She is realistic about the fact that change won’t be instantaneous, though. ‘I feel change needs a lot of work,’ she says. ‘It doesn’t happen with one big thing; it happens with a lot of steady work and you need to put a lot of effort in, and you have to work hard every day on it, and have to push every day – it’s a lot of work and a lot of dedication.’
Haifaa initially had difficulties finding backers for her film, but didn’t give up and eventually received funding from Rotana Studios, an entertainment company owned by the Saudi Prince Al-Waleed bin Talal. ‘It was really hard to convince them to come on board,’ she explains. ‘It was very hard to convince anyone in the Middle East to come on board with this film because there is no drama and subtle things don’t sell (there)…So I was really grateful that the company (Rotana Studios) did because it is progressive and goes in line with Prince Al-Waleed’s ideas on empowering women and empowering film in Saudi Arabia.’
She also had trouble getting actors to join her cast. ‘Casting was difficult,’ she says. ‘We had to find a girl (to play Wadjda) and convince her parents. And we couldn’t put out an open casting call because we didn’t want to draw a lot of attention to the filming and we wanted everything to run smoothly, so we relied a lot on word-of-mouth and small production companies that recruit kids for religious festivals.’
It was also difficult getting established Saudi Arabian adult actors involved. ‘We don’t have movie theatres so the industry is not profitable,’ she explains. ‘TV is very profitable (though)…The actress who played the mother (Reem Abdullah) is a big TV star and doing a film felt like a little bit of a step-down for her because films from the Arab world are never distributed.’
She uses problems to her advantage
Haifaa was prevented from being as hands-on as she would have liked during filming, as a result of the gender segregation that exists in Saudi Arabia. She used something that might have hindered many directors to her advantage, though. ‘For me it made me work harder to find the essence of every scene,’ she explains. ‘Sometimes it is hard to find the heart of a scene because things get lost…I felt it was a very good exercise for me, an exercise to empower the actors to give their best performance because they understood what the scene was and why it was there.’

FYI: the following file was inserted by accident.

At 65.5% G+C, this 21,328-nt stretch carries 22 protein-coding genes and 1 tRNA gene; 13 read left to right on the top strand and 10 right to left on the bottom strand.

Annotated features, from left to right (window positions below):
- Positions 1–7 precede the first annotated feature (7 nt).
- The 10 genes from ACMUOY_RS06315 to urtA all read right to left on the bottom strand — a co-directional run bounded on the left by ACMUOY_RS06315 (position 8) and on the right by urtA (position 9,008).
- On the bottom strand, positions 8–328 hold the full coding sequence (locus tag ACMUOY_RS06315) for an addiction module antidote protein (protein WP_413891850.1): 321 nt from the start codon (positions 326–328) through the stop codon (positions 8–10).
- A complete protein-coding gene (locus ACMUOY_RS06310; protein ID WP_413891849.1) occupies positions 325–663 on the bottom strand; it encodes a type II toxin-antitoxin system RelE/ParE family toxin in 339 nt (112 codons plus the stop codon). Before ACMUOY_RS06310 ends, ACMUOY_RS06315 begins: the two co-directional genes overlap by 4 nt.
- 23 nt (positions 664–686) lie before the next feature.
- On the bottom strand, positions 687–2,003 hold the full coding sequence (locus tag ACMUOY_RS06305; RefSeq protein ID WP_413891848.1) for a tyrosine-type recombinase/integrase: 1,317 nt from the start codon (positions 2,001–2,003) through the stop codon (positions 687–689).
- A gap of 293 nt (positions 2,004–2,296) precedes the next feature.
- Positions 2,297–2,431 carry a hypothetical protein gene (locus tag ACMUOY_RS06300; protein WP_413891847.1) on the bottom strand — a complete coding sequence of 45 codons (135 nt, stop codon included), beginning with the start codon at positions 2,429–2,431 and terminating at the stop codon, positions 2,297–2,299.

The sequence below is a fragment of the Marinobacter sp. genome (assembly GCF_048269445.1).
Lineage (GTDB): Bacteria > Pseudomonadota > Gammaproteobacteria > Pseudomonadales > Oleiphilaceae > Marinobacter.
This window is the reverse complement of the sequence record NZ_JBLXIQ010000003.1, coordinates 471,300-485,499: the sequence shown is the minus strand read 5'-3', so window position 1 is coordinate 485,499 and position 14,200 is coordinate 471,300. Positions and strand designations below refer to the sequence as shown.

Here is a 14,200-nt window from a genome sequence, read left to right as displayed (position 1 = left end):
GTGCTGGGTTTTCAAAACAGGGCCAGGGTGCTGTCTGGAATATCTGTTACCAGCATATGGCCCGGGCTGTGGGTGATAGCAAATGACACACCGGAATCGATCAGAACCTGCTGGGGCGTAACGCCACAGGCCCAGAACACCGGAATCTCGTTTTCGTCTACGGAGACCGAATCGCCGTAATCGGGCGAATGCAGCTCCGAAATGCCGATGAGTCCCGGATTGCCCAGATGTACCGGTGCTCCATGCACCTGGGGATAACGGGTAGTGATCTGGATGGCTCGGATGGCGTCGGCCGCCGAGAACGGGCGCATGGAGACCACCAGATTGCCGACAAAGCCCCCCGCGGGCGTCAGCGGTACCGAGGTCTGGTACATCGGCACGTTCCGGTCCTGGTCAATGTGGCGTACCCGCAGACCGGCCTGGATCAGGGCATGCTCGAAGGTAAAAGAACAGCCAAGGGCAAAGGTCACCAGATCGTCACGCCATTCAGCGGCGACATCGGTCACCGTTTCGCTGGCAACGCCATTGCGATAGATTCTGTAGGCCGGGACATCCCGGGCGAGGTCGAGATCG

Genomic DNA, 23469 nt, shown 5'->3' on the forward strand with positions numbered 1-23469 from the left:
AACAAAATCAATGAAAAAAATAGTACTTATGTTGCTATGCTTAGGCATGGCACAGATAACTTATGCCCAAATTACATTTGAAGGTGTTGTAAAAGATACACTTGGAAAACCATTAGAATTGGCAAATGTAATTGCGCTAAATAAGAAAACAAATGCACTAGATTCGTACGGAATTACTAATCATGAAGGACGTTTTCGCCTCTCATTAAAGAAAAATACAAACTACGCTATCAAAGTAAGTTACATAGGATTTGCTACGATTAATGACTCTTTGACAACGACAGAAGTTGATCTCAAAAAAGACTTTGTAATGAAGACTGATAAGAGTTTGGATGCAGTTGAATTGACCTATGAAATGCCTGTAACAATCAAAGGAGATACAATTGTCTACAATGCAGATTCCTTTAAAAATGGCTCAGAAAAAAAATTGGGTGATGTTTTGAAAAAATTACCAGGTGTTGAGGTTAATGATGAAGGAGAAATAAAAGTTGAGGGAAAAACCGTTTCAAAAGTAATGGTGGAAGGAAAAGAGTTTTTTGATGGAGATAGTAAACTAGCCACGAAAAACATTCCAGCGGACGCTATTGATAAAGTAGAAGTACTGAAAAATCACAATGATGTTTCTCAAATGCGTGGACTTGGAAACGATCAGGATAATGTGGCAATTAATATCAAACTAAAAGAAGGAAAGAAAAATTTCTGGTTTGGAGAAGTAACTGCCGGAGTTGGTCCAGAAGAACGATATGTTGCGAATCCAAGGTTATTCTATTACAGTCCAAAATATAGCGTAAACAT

Despite making a film about a rebellious young girl who defies ideas about what is respectable, Haifaa had no desire to cause offence. ‘I tried very much to make a film that is intimate, that does not clash with the culture as much as portray it and be part of it, and engage people in a dialogue,’ she says. ‘I was really nervous – I didn’t want people to feel upset or exposed because that wasn’t my intention. My intention was to make a film about Saudi Arabia and maintain my voice as a filmmaker.’
‘I think the country is opening up,’ she adds. ‘There is room now to make films, to do things, but you have to maintain respect for the culture – it’s conservative. But you can do things within that frame and maintain your voice.’
She sympathises with her critics
Haifaa understands why some conservative Saudi Arabians might be troubled by her work. ‘Saudi Arabia is not only politically conservative, the people themselves are very tribal and very conservative, and they resist change. I sympathise with (the fact that) it is hard for people to abandon views that they have thought are right for generations,’ she says. ‘They’ve just been told what is right and how things should be, and overnight they’re exposed to so many radical changes (so) they cling to tradition, they shun. I sympathise with that and I think it’s very important to give people time to embrace change and have their own pace.’
Wadjda is showing at cinemas from Friday, 19 July.